This is a link to a poem about thislebondeliers - from Shell Tankers
https://www.shipsnostalgia.com/galler...97/ppuser/7783
Reply With Quote
  #11  
Old 15th August 2008, 15:33
R58484956's Avatar
Senior Member
Organisation: Merchant Navy
Department: Engineering
Active: 1952 - 1965
 
Join Date: Apr 2004
Posts: 14,864
Welcome Matt to SN. Bon voyage.
Reply With Quote
  #12  
Old 15th August 2008, 16:00
Bruce Carson Bruce Carson is offline
user
 
Join Date: Jun 2005
Posts: 25
Matt, there's really a bite to your introduction.
From Michigan, a warm welcome to Ships Nostalgia.
Good to have you onboard.

Bruce
Reply With Quote
  #13  
Old 24th August 2008, 12:12
PKiddell PKiddell is offline  
Member
 
Join Date: Aug 2005
Posts: 78
Matt. strange that you should appear on SN. Recently I've been racking my brains to remember that name. In 1964 I was 2nd.eng. on the m.v. Durham when we had a crankcase explosion in the port engine due to a seized piston, the ensuing damage brought down the piston cooling telescopics and brackets these were then smashed into the main lub oil pipe running along the bottom of the crankcase. On removing the damaged section of the lub oil pipe it was found to be nearly flattened for a length of about 8 inches, so the repair was to hacksaw out the top flattened section leaving enough of the pipe to give us a profile,then secure 4 strips of inch by one eight flat bar across the opening then bind the section with fibre glass bandage and Thistle Bond. On arrival back at London a Lloyds surveyor passed the repair as equivalent to a pipe replacment. I did one more trip to NZ in the Durham with no trouble from the repair,and as far as I know she went to the breakers with still the Thistle Bond repair. Good stuff eh!
Peter
Reply With Quote
  #14  
Old 24th August 2008, 12:29
BlythSpirit's Avatar
BlythSpirit BlythSpirit is offline  
Senior Member
 
Join Date: Dec 2006
Posts: 1,330
Matt Mac,

First of all let me add my "welcome to SN" - "Thistlebond!!" My god what a godsend to engineers, we used to use the stuff in Shell Tankers as often as Tennents Lager!!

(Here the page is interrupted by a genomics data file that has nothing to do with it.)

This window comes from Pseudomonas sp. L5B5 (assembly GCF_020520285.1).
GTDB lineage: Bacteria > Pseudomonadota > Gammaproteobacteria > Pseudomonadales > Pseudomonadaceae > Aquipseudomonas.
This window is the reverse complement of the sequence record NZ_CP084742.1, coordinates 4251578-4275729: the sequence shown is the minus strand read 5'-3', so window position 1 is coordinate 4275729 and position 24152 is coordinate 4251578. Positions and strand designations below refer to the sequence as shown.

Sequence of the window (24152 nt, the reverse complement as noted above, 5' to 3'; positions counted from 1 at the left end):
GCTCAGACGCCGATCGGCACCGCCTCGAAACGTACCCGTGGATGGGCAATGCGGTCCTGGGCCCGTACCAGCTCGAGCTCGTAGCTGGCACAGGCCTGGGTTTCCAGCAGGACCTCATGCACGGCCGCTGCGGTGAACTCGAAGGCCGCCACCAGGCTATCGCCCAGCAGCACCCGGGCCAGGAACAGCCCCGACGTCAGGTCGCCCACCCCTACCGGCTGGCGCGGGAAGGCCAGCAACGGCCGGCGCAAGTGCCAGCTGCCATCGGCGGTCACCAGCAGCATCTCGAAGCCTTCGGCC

__________________
Regards,
BlythSpirit

" For those in peril of the sea ......."
Reply With Quote
  #15  
Old 24th August 2008, 12:52
Don Matheson Don Matheson is offline  
Senior Member
 
Join Date: Mar 2007
Posts: 3,348
On small general cargo ship working east coast of the US and Canada to Mexico. Winches were hydraulic, blessed with rotten pipework. Constant quick repair with gasket rubber and jubilee clip to keep them going and almost every trip going north or south we would drain the pipework and Thistlebond the pipes.
Super came on board to tell us they were going to renew 50% of the pipework so he was told to replace the 50% that was steel and leave the 50% that was Thistlebond.
The pipe repair was great in the summer on the coast not much fun in the winter.
Don
Reply With Quote
  #16  
Old 27th August 2008, 03:16
degsy degsy is offline  
Senior Member
 
Join Date: Jun 2008
Posts: 1,628
Quote:
Originally Posted by Matt Mac View Post
I have recently joined Ship Nostalgia and am looking for assistance. I work for an old marine company called ThistleBond - the pipe repair product. Wherever I go people tell me there old storied of how ThistleBond saved them while out at sea and am wanting to put together a listing of all the old stories. If anyone has any experience with this product I would appreciate your help. Have already got one story of how an old icelandic fisherman glued his false teeth back in using the resin!
Hi Matt not been long with SN myself. I well remember THISTLEBOND, bloody good stuff. Although I recall one occasion, when a 3rd Eng was making a repair, wrapped the bandage then mixed the resins. It just seemed to take off, the heat it generated was tremendous and you could'nt see the tin for this yellow rock like stuff. We had it on the bar for a while as a conversation piece.
Reply With Quote
Reply


Currently Active Users Viewing This Thread: 1 (0 members and 1 guests)
 
Thread Tools

Posting Rules
You may not post new threads
You may not post replies
You may not post attachments
You may not edit your posts

BB code is On
Smilies are On
[IMG] code is Off
HTML code is Off




Support SN


Powered by vBulletin® Version 3.8.8
Copyright ©2000 - 2020, vBulletin Solutions, Inc.
User Alert System provided by Advanced User Tagging v3.1.0 (Pro) - vBulletin Mods & Addons Copyright © 2020 DragonByte Technologies Ltd.
vBulletin Security provided by vBSecurity v2.2.2 (Pro) - vBulletin Mods & Addons Copyright © 2020 DragonByte Technologies Ltd.